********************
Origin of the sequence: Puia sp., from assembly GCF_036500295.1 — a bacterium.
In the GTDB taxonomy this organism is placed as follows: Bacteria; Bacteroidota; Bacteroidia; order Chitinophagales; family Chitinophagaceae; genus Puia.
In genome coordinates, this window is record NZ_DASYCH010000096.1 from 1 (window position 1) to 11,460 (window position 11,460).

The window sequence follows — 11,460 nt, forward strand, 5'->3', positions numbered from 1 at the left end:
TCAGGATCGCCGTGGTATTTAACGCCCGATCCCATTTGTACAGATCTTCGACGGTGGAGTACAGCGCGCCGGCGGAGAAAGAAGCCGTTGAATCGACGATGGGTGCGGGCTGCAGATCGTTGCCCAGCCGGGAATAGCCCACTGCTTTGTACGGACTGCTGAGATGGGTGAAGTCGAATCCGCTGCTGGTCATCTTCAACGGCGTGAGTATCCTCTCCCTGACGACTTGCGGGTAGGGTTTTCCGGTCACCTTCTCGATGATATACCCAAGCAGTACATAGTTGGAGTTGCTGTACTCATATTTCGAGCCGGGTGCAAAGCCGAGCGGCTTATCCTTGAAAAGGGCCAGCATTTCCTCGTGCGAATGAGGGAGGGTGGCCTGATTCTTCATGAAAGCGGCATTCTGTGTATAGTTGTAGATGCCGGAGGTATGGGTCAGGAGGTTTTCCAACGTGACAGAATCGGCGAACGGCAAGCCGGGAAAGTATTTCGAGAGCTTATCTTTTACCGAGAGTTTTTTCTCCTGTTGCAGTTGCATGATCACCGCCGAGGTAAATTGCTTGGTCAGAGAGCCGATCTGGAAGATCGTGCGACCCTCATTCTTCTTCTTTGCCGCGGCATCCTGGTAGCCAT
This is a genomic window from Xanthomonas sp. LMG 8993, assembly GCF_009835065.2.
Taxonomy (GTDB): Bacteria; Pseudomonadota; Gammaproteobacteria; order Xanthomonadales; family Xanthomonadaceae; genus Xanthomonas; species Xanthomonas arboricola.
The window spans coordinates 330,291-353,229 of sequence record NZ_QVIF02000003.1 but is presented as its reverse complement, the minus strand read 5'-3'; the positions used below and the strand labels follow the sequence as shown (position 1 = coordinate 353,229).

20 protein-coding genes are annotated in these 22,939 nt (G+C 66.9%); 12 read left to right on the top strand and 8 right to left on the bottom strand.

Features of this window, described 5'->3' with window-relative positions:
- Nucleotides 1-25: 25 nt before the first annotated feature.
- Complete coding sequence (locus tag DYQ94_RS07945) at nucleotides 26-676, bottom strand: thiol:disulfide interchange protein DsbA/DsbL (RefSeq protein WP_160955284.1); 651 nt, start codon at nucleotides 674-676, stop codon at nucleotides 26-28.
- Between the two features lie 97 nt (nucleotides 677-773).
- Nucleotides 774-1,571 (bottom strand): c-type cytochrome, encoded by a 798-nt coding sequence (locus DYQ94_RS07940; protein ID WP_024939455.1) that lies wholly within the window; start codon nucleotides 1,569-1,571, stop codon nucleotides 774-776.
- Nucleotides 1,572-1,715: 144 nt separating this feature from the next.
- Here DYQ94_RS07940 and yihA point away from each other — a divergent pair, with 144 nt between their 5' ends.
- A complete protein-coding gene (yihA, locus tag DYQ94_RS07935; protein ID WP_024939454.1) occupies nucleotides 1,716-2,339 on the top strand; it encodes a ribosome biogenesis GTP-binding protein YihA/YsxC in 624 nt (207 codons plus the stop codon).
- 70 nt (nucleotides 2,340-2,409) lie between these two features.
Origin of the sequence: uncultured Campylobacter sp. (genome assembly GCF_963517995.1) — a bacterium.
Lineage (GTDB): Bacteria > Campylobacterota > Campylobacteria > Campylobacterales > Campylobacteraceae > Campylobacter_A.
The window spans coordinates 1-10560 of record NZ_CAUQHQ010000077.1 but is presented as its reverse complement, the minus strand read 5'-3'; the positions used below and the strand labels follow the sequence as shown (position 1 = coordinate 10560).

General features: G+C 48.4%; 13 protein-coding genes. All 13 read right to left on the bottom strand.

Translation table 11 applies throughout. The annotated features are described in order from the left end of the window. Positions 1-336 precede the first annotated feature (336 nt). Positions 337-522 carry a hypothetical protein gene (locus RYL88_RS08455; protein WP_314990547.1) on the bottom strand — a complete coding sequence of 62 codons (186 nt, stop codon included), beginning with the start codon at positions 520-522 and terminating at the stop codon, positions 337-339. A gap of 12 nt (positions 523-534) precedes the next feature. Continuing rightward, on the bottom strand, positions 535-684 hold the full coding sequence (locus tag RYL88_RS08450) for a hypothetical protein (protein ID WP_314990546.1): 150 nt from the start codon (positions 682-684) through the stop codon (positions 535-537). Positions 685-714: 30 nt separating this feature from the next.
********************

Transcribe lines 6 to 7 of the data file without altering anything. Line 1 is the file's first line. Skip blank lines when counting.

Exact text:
This is a genomic window from Xanthomonas sp. LMG 8993, assembly GCF_009835065.2.
Taxonomy (GTDB): Bacteria; Pseudomonadota; Gammaproteobacteria; order Xanthomonadales; family Xanthomonadaceae; genus Xanthomonas; species Xanthomonas arboricola.